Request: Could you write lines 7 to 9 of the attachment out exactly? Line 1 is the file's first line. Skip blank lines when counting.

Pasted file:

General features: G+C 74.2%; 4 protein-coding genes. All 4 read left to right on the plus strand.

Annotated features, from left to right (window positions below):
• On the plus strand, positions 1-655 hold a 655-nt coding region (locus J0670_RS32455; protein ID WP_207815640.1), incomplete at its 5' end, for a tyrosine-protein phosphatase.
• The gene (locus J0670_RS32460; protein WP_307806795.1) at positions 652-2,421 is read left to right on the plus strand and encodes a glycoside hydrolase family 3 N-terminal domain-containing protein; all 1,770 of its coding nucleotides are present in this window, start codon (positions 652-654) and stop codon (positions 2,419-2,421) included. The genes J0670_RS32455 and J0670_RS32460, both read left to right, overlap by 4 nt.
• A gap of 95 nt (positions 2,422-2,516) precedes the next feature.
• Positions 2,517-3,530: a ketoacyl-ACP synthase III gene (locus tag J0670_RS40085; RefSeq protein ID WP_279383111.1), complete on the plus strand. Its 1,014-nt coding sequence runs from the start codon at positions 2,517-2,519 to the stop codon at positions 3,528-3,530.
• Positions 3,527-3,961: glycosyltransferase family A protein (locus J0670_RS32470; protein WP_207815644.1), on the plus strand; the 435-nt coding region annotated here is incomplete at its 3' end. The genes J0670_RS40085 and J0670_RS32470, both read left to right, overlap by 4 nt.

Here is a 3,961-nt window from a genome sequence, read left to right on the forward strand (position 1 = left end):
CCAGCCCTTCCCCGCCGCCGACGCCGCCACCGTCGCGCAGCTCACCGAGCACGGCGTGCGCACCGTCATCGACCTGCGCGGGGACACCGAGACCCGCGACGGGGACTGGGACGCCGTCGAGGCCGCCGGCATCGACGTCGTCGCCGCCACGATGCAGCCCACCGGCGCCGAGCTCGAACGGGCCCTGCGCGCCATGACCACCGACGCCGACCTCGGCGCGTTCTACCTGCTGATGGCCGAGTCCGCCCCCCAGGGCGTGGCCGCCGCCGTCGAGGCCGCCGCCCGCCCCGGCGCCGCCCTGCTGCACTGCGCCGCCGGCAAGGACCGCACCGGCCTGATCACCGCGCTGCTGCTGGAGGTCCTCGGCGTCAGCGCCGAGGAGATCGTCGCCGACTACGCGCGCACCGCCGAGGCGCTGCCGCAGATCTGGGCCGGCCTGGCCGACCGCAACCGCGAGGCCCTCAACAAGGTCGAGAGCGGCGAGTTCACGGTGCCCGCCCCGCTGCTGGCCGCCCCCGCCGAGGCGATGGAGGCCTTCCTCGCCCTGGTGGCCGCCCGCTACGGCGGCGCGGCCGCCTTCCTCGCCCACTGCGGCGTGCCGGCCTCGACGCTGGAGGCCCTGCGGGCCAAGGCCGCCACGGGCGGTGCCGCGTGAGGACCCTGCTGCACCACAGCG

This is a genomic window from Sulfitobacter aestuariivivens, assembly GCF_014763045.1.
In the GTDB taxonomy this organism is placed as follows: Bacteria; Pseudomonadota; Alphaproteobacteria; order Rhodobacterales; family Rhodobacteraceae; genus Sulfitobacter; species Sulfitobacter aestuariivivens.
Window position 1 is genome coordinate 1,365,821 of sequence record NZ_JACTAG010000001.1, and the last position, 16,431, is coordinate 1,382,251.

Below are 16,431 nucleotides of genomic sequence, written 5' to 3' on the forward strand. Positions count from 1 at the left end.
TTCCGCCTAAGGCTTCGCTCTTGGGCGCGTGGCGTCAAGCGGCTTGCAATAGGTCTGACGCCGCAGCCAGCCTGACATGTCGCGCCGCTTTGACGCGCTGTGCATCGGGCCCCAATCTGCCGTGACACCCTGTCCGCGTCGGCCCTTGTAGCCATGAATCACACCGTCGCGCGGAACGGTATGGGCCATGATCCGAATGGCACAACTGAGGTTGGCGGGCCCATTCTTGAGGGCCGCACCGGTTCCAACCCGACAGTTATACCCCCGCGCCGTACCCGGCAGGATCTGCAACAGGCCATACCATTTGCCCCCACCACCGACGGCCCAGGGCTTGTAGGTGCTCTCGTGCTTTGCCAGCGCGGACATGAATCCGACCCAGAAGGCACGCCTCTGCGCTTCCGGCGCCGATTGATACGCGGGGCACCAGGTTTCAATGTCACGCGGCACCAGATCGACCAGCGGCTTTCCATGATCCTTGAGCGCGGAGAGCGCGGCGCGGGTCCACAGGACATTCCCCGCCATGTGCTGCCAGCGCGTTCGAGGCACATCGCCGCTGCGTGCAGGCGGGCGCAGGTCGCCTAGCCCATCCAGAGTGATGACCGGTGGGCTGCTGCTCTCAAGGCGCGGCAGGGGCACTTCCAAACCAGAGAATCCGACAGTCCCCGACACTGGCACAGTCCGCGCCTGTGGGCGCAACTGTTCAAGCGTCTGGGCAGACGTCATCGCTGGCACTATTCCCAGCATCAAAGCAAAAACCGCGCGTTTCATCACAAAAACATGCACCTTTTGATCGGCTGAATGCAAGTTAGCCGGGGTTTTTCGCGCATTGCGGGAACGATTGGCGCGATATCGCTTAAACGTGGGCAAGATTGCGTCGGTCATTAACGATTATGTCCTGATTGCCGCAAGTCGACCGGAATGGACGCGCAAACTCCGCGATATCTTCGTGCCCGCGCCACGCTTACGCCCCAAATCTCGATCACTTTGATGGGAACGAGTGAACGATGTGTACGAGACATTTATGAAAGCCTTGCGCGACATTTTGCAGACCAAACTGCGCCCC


• Positions 3,527-3,961: glycosyltransferase family A protein (locus J0670_RS32470; protein WP_207815644.1), on the plus strand; the 435-nt coding region annotated here is incomplete at its 3' end. The genes J0670_RS40085 and J0670_RS32470, both read left to right, overlap by 4 nt.

Here is a 3,961-nt window from a genome sequence, read left to right on the forward strand (position 1 = left end):
CCAGCCCTTCCCCGCCGCCGACGCCGCCACCGTCGCGCAGCTCACCGAGCACGGCGTGCGCACCGTCATCGACCTGCGCGGGGACACCGAGACCCGCGACGGGGACTGGGACGCCGTCGAGGCCGCCGGCATCGACGTCGTCGCCGCCACGATGCAGCCCACCGGCGCCGAGCTCGAACGGGCCCTGCGCGCCATGACCACCGACGCCGACCTCGGCGCGTTCTACCTGCTGATGGCCGAGTCCGCCCCCCAGGGCGTGGCCGCCGCCGTCGAGGCCGCCGCCCGCCCCGGCGCCGCCCTGCTGCACTGCGCCGCCGGCAAGGACCGCACCGGCCTGATCACCGCGCTGCTGCTGGAGGTCCTCGGCGTCAGCGCCGAGGAGATCGTCGCCGACTACGCGCGCACCGCCGAGGCGCTGCCGCAGATCTGGGCCGGCCTGGCCGACCGCAACCGCGAGGCCCTCAACAAGGTCGAGAGCGGCGAGTTCACGGTGCCCGCCCCGCTGCTGGCCGCCCCCGCCGAGGCGATGGAGGCCTTCCTCGCCCTGGTGGCCGCCCGCTACGGCGGCGCGGCCGCCTTCCTCGCCCACTGCGGCGTGCCGGCCTCGACGCTGGAGGCCCTGCGGGCCAAGGCCGCCACGGGCGGTGCCGCGTGAGGACCCTGCTGCACCACAGCG